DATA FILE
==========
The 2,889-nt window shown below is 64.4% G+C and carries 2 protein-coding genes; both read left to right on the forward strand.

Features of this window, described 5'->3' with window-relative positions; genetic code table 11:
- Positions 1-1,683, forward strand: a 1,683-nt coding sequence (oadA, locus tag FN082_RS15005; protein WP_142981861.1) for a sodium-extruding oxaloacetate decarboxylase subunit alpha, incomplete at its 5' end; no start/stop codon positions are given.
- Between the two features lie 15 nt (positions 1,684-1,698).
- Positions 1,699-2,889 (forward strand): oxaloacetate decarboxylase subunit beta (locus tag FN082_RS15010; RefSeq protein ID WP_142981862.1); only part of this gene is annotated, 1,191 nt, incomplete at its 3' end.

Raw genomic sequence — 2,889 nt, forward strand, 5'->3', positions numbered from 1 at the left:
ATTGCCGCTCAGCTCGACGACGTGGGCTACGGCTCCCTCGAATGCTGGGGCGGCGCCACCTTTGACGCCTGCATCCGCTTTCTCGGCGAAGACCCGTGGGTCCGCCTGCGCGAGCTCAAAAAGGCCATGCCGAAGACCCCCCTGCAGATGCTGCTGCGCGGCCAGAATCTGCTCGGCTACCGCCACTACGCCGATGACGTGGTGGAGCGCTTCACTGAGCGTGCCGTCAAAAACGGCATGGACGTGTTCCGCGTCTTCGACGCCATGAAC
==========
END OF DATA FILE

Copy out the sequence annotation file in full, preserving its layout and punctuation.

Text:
The 2,889-nt window shown below is 64.4% G+C and carries 2 protein-coding genes; both read left to right on the forward strand.

Features of this window, described 5'->3' with window-relative positions; genetic code table 11:
- Positions 1-1,683, forward strand: a 1,683-nt coding sequence (oadA, locus tag FN082_RS15005; protein WP_142981861.1) for a sodium-extruding oxaloacetate decarboxylase subunit alpha, incomplete at its 5' end; no start/stop codon positions are given.
- Between the two features lie 15 nt (positions 1,684-1,698).
- Positions 1,699-2,889 (forward strand): oxaloacetate decarboxylase subunit beta (locus tag FN082_RS15010; RefSeq protein ID WP_142981862.1); only part of this gene is annotated, 1,191 nt, incomplete at its 3' end.

Raw genomic sequence — 2,889 nt, forward strand, 5'->3', positions numbered from 1 at the left:
ATTGCCGCTCAGCTCGACGACGTGGGCTACGGCTCCCTCGAATGCTGGGGCGGCGCCACCTTTGACGCCTGCATCCGCTTTCTCGGCGAAGACCCGTGGGTCCGCCTGCGCGAGCTCAAAAAGGCCATGCCGAAGACCCCCCTGCAGATGCTGCTGCGCGGCCAGAATCTGCTCGGCTACCGCCACTACGCCGATGACGTGGTGGAGCGCTTCACTGAGCGTGCCGTCAAAAACGGCATGGACGTGTTCCGCGTCTTCGACGCCATGAAC